Grandparent’s rights are important. When a life changing event occurs, such as a divorce, death of a child’s parent, or a paternity action, grandparents have a legal right under Kansas law, K.S.A. 23-3301, to request court-ordered visitation with their grandchild(ren). A grandparent must establish that they have had a substantial grandparent-grandchild relationship and that it would be in the best interests of the child, or children, for the court to order the same.
In order for a grandparent to establish, or prove, that a substantial relationship exists, a grandparent needs to show: 1.) The number of times they visited the child, or how often they have been involved in the child’s life; 2.) The events or activities that the grandparent attended or is involved in with the minor child and the frequency of that involvement; 3.) The frequency of contact that a grandparent has with the grandchild(ren), such as contact by telephone, text, email, etc.; 4.) The bond that a grandparent has with the grandchild, for instance, does the grandparent provide childcare for the child, or take care of the child on a regular basis.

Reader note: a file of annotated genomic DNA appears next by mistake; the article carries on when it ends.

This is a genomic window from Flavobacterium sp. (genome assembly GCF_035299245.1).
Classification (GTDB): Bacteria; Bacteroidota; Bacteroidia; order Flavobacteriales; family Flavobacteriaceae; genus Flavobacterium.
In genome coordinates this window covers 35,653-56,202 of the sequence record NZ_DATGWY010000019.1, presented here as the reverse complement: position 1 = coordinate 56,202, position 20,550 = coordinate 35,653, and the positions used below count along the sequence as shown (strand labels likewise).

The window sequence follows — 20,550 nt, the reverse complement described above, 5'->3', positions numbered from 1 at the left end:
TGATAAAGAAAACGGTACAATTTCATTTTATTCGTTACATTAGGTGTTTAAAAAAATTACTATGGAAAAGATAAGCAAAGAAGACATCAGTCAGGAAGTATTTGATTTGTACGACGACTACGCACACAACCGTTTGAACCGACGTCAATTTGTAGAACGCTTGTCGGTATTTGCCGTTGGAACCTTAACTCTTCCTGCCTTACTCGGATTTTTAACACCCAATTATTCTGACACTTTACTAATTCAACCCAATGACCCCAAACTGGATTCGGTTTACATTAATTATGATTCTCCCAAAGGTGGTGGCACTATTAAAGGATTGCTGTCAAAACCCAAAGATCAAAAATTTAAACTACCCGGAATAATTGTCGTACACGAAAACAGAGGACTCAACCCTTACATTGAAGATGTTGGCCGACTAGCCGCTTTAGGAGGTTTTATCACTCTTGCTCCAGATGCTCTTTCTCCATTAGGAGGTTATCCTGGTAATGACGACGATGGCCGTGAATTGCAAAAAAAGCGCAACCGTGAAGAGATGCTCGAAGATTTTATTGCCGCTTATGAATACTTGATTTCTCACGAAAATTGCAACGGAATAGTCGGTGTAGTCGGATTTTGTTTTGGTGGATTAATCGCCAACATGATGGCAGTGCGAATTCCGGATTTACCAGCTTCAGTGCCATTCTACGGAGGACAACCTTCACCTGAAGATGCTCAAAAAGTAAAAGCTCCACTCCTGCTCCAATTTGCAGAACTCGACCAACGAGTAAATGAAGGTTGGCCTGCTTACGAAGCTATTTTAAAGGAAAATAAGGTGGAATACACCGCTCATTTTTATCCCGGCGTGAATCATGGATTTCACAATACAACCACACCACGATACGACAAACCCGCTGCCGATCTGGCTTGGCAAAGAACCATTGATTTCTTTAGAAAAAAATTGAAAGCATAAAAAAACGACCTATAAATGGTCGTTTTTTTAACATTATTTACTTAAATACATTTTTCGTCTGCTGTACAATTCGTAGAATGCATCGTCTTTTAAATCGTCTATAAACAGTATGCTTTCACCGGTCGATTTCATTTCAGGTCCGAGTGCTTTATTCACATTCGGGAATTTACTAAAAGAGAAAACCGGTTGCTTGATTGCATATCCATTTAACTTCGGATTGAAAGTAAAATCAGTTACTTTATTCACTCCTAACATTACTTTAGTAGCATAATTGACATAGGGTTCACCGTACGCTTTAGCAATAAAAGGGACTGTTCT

Because Kansas courts recognize “parental preference”, meaning a parent’s right to deny third-party visitation, it is critical to prove to a court that visits would be in your grandchild’s best interests. Family courts give special weight to a parent’s opinion on visitation. In order to defeat this, you must show that a parent is being unreasonable in denying visitation with your grandchild.